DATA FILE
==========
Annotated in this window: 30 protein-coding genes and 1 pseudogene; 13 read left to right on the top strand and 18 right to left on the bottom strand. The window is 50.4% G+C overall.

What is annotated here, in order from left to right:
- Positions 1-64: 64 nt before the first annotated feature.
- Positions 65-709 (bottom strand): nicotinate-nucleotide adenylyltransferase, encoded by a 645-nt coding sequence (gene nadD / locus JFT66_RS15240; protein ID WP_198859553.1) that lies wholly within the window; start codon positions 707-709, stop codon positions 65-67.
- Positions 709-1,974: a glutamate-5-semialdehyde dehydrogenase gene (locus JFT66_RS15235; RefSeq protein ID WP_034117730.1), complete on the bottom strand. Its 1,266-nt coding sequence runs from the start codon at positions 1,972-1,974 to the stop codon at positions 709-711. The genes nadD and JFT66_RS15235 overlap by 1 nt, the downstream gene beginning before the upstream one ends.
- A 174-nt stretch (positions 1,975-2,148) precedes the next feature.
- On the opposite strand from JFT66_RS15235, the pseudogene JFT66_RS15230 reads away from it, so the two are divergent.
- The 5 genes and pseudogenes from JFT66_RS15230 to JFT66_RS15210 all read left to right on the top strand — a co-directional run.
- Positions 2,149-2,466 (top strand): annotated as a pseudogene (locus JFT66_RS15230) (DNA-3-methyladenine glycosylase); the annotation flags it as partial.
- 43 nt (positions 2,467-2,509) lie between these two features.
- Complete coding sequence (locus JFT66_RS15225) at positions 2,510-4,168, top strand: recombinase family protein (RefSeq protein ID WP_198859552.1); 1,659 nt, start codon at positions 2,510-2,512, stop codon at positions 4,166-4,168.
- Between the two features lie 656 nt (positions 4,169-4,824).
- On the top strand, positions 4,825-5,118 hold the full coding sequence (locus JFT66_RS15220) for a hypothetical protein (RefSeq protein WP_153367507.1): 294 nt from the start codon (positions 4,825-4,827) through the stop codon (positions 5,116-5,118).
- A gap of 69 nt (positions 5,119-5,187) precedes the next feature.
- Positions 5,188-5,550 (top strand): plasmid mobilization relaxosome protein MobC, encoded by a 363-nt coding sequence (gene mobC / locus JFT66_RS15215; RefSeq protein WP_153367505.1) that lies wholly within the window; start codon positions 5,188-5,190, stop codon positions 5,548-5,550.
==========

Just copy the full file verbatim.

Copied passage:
Annotated in this window: 30 protein-coding genes and 1 pseudogene; 13 read left to right on the top strand and 18 right to left on the bottom strand. The window is 50.4% G+C overall.

What is annotated here, in order from left to right:
- Positions 1-64: 64 nt before the first annotated feature.
- Positions 65-709 (bottom strand): nicotinate-nucleotide adenylyltransferase, encoded by a 645-nt coding sequence (gene nadD / locus JFT66_RS15240; protein ID WP_198859553.1) that lies wholly within the window; start codon positions 707-709, stop codon positions 65-67.
- Positions 709-1,974: a glutamate-5-semialdehyde dehydrogenase gene (locus JFT66_RS15235; RefSeq protein ID WP_034117730.1), complete on the bottom strand. Its 1,266-nt coding sequence runs from the start codon at positions 1,972-1,974 to the stop codon at positions 709-711. The genes nadD and JFT66_RS15235 overlap by 1 nt, the downstream gene beginning before the upstream one ends.
- A 174-nt stretch (positions 1,975-2,148) precedes the next feature.
- On the opposite strand from JFT66_RS15235, the pseudogene JFT66_RS15230 reads away from it, so the two are divergent.
- The 5 genes and pseudogenes from JFT66_RS15230 to JFT66_RS15210 all read left to right on the top strand — a co-directional run.
- Positions 2,149-2,466 (top strand): annotated as a pseudogene (locus JFT66_RS15230) (DNA-3-methyladenine glycosylase); the annotation flags it as partial.
- 43 nt (positions 2,467-2,509) lie between these two features.
- Complete coding sequence (locus JFT66_RS15225) at positions 2,510-4,168, top strand: recombinase family protein (RefSeq protein ID WP_198859552.1); 1,659 nt, start codon at positions 2,510-2,512, stop codon at positions 4,166-4,168.
- Between the two features lie 656 nt (positions 4,169-4,824).
- On the top strand, positions 4,825-5,118 hold the full coding sequence (locus JFT66_RS15220) for a hypothetical protein (RefSeq protein WP_153367507.1): 294 nt from the start codon (positions 4,825-4,827) through the stop codon (positions 5,116-5,118).
- A gap of 69 nt (positions 5,119-5,187) precedes the next feature.
- Positions 5,188-5,550 (top strand): plasmid mobilization relaxosome protein MobC, encoded by a 363-nt coding sequence (gene mobC / locus JFT66_RS15215; RefSeq protein WP_153367505.1) that lies wholly within the window; start codon positions 5,188-5,190, stop codon positions 5,548-5,550.